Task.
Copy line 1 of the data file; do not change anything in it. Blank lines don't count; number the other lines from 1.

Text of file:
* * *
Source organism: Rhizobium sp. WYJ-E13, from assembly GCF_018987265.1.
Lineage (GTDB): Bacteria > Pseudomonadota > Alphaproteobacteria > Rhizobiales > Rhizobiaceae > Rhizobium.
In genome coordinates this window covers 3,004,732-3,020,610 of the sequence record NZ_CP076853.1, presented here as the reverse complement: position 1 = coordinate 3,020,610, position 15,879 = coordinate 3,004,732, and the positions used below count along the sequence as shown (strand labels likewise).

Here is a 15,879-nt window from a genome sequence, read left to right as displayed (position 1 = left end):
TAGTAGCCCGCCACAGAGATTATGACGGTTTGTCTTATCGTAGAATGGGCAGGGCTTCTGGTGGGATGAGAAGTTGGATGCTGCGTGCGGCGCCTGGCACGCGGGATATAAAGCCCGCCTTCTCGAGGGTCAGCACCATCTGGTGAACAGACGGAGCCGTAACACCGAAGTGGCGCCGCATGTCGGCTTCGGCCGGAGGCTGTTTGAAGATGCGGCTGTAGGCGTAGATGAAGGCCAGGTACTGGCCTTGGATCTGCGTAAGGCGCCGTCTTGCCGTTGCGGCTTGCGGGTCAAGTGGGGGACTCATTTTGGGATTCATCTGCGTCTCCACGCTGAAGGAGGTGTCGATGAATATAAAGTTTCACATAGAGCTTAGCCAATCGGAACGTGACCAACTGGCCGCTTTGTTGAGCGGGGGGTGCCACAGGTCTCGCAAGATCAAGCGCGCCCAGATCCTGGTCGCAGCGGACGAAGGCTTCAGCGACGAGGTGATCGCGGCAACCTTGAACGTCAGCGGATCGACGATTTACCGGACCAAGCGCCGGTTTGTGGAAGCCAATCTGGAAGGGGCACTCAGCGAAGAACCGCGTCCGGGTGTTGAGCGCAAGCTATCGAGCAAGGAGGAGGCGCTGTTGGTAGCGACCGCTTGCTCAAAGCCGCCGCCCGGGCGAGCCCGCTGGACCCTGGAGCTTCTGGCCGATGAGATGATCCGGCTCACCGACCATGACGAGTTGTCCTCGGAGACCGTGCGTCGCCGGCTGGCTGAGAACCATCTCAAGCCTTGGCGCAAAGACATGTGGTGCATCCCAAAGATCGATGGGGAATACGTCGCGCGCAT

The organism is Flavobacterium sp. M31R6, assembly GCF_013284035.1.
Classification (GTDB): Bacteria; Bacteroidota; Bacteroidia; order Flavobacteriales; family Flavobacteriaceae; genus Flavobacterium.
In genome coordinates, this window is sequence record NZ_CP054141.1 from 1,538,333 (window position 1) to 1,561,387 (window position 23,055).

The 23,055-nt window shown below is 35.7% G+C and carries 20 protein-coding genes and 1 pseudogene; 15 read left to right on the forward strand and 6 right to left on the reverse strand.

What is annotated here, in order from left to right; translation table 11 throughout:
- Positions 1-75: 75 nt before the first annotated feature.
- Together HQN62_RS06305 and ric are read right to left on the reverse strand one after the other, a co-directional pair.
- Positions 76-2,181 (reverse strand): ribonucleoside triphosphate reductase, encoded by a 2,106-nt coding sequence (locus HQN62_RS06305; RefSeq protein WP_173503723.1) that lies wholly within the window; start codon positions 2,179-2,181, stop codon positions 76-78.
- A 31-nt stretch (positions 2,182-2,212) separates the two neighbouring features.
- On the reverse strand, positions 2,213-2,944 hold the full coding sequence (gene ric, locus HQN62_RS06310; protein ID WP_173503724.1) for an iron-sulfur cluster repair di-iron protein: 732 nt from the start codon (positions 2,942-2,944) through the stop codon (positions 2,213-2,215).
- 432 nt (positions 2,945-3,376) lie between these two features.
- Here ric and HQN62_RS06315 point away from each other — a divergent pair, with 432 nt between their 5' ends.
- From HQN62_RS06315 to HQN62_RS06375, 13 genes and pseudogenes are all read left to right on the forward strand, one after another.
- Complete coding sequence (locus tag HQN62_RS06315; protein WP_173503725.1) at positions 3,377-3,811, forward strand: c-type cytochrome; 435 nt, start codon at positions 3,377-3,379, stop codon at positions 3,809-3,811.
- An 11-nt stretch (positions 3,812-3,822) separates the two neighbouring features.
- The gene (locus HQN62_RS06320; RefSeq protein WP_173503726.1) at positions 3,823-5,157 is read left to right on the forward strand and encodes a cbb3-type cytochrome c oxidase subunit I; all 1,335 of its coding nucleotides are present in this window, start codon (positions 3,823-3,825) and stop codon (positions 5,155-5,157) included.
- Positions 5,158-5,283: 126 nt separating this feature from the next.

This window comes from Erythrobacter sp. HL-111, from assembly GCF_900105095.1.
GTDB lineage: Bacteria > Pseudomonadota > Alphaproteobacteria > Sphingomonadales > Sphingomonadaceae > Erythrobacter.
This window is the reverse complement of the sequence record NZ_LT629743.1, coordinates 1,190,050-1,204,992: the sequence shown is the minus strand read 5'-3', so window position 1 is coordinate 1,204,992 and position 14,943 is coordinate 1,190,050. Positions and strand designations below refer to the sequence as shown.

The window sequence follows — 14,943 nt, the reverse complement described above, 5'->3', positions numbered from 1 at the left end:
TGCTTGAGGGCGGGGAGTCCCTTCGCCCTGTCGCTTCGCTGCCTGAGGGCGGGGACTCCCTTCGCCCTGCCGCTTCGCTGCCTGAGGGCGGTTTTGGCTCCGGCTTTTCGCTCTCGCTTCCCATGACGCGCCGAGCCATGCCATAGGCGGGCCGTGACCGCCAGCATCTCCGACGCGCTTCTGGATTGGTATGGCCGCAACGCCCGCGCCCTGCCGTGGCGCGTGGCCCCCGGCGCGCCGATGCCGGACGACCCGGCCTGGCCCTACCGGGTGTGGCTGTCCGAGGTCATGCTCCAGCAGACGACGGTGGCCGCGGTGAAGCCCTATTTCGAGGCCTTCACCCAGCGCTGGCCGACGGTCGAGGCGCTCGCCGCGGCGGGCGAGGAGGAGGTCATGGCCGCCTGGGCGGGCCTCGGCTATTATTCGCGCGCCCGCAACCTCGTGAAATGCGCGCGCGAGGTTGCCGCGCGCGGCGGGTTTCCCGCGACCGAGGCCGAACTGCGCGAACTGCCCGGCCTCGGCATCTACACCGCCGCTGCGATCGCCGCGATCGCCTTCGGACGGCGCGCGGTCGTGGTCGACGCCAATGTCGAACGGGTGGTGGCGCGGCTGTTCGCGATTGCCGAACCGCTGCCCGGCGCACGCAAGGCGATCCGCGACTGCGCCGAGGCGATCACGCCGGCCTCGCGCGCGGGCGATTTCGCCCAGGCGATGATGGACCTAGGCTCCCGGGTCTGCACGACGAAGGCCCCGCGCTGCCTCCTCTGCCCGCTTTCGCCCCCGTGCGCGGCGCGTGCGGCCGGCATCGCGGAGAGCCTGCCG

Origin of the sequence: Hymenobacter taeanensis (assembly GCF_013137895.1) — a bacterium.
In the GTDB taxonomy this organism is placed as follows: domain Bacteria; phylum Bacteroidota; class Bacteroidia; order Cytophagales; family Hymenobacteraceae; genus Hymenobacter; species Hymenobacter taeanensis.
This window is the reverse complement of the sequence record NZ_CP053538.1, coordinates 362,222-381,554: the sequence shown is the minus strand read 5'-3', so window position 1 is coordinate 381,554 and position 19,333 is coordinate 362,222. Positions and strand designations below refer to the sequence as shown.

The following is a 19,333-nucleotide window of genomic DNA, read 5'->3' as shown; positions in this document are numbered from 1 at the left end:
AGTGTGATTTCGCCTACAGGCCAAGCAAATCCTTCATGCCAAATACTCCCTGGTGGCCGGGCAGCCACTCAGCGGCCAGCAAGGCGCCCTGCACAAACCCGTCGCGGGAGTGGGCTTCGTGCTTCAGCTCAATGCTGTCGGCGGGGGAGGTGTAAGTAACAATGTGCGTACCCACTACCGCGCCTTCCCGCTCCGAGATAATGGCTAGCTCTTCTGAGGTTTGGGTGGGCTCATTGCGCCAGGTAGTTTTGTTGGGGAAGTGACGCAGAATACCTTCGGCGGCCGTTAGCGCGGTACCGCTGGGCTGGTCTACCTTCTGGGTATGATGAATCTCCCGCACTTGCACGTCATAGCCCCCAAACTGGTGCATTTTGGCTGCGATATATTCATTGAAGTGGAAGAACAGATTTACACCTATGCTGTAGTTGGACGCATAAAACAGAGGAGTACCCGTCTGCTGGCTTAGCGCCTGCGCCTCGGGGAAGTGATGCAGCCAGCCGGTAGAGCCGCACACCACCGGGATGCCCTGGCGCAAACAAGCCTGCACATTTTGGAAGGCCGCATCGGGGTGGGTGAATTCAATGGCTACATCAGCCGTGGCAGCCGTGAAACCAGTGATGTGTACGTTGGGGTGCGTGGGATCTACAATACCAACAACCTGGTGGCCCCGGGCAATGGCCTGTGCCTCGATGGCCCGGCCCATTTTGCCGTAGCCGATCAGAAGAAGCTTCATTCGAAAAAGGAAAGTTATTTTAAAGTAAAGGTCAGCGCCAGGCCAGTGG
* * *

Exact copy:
Source organism: Rhizobium sp. WYJ-E13, from assembly GCF_018987265.1.